Stabbed guard compensated -- $1,000 a wound


February 23, 1993|By DAN RODRICKS

Wendell Winchester yanked up his T-shirt to reveal a long, gnarled pink scar that screamed across his dark skin, from groin to sternum.

That's how our last meeting ended -- with that cringe-inducing image of a good-looking young man, healthy by all outward appearances, lifting his shirt to show where he had been savagely stabbed.

Seven months later, Winchester still has the scar, of course, and he still feels pain from each of the 11 spots on his body where the knife entered.

We revisit him today because Winchester, a disabled Maryland prison guard, just learned how much in worker's compensation the state, his former employer, thinks each stab wound was worth.

Here's how much: About $1,000.

We'll get to the arithmetic in a moment.

First, we must return to the evening of Dec. 4, 1990.

Winchester, 30 years old at the time, was assigned to the segregation unit of the Maryland Penitentiary. That was in the old and decrepit South Wing, once called "the innermost circle of hell," and home for the most violent men in the state. Wendell Winchester was three years into his job; annual salary, $21,300.

That night, he and another guard were doing "floor taps," the ancient prison ritual -- remember, this was South Wing -- of rapping wooden batons on the floors and walls of cells to check for hollow sounds or other indications of inmates digging out of prison.

"When we did floor-taps," Winchester explained, "there was supposed to be two correctional officers on an inmate while the other officer taps the cell. When you do floor-taps, you go in the cell while the inmate is outside in handcuffs. You face the rear of the cell and you floor-tap from the back to the front, the walls and the floor. It only takes a minute."

Around 8 p.m., Winchester and his partner arrived at the cell of a convicted rapist. They checked his clothing, then ordered him to turn around to be handcuffed.

As his partner began to take the inmate outside the cell, Winchester stepped into it. Winchester felt a knock on his neck. He turned, and the inmate was on him.

He pulled Winchester's protective vest aside and he stabbed him in the back, the neck, the shoulder twice, the right arm, the stomach.

"He kept stabbing me," Winchester said. "It was just me and him in the cell. I looked right in his eyes and said, 'Are you gonna kill me?' And he said, 'Yes.' So I played dead. I closed my eyes and played dead to get him to stop stabbing me."

The inmate stabbed Winchester 11 times in all, using a homemade knife about a foot long.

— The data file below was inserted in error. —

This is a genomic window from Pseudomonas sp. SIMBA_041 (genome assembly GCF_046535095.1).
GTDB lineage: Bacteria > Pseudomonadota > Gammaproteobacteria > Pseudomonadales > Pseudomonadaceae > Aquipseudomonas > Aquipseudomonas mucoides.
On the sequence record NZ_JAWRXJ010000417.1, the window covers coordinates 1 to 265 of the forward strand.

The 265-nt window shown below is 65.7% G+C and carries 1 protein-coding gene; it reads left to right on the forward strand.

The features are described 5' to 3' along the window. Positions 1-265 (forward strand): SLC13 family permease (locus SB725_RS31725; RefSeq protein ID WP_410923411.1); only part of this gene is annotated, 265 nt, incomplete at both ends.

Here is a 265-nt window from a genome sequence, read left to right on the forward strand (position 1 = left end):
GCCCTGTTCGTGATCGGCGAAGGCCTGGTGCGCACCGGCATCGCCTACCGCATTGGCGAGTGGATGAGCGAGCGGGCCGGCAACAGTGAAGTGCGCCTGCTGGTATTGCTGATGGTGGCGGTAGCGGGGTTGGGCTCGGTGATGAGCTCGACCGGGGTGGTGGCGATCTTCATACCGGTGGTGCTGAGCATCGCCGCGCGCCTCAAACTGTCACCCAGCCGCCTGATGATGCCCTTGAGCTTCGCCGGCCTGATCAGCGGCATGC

Winchester was in the Shock Trauma unit, on a respirator, for a month. He sustained damage to nerves, pancreas, lungs and abdomen.

"I should have died," he says.

Winchester hasn't worked since the attack. He says he still suffers terrible pains and muscle spasms on the right side of his body, and I didn't even ask him about nightmares.

Last year, the medical director of the state Department of Personnel concluded that Winchester "is unable to return to work in the environment of any correctional facility, presently or in the future."

Winchester applied for worker's compensation. He received some, but not without hassles. He went without compensation for several weeks at a time, running short of food and rent money, before receiving lump-sum payments from the state.

"You have to fight these people all the time to keep getting the checks," he said. "If you don't knock down walls, you don't get any help."

There never was any question that Winchester deserved some compensation.

But how much? Results are in, folks.

For his near-death experience, which the state calls "an accidental injury," Wendell Winchester will get $25,200, paid over 175 weeks. Subtract from that the $6,500 the state has already paid him, subtract $4,300 in lawyer's fees, subtract $135 for a doctor's examination, subtract the $2,600 Winchester had to borrow from a finance company during his recovery, and we arrive at the sum of $11,665.

Knock off the interest Winchester paid on the loan, and we're down to about $11,000. And, if you follow the arithmetic, you arrive at about $1,000 per stab wound.

I can't make up my mind. Is that cheap? Is it unfair? Is it a lousy deal?

It's all of the above.

Baltimore Sun Articles
Please note the green-lined linked article text has been applied commercially without any involvement from our newsroom editors, reporters or any other editorial staff.